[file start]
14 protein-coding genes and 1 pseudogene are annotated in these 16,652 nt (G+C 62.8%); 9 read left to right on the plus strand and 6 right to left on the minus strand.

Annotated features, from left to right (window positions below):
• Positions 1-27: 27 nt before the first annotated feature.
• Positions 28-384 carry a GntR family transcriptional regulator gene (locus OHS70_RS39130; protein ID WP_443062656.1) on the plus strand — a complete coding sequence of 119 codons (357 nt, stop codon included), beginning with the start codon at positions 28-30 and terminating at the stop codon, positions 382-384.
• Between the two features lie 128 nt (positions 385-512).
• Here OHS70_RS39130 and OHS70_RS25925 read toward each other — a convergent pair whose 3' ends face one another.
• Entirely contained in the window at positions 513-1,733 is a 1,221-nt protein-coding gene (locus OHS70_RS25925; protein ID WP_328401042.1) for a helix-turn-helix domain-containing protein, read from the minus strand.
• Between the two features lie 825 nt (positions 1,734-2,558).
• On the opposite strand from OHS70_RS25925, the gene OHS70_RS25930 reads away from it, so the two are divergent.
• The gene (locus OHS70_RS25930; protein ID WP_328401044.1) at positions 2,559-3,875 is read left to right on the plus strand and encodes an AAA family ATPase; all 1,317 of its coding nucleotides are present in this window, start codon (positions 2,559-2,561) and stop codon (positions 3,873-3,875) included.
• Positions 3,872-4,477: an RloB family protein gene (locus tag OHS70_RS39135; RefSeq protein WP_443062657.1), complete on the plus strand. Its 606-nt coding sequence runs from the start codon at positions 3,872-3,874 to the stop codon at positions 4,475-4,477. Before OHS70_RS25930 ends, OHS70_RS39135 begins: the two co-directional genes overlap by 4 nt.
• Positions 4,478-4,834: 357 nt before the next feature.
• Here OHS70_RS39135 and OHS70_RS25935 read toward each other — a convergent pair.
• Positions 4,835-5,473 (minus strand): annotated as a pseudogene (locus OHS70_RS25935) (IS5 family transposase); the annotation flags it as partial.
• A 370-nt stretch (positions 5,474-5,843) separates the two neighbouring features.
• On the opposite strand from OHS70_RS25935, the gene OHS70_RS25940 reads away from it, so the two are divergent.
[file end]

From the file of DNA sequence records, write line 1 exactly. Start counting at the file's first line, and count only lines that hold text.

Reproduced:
14 protein-coding genes and 1 pseudogene are annotated in these 16,652 nt (G+C 62.8%); 9 read left to right on the plus strand and 6 right to left on the minus strand.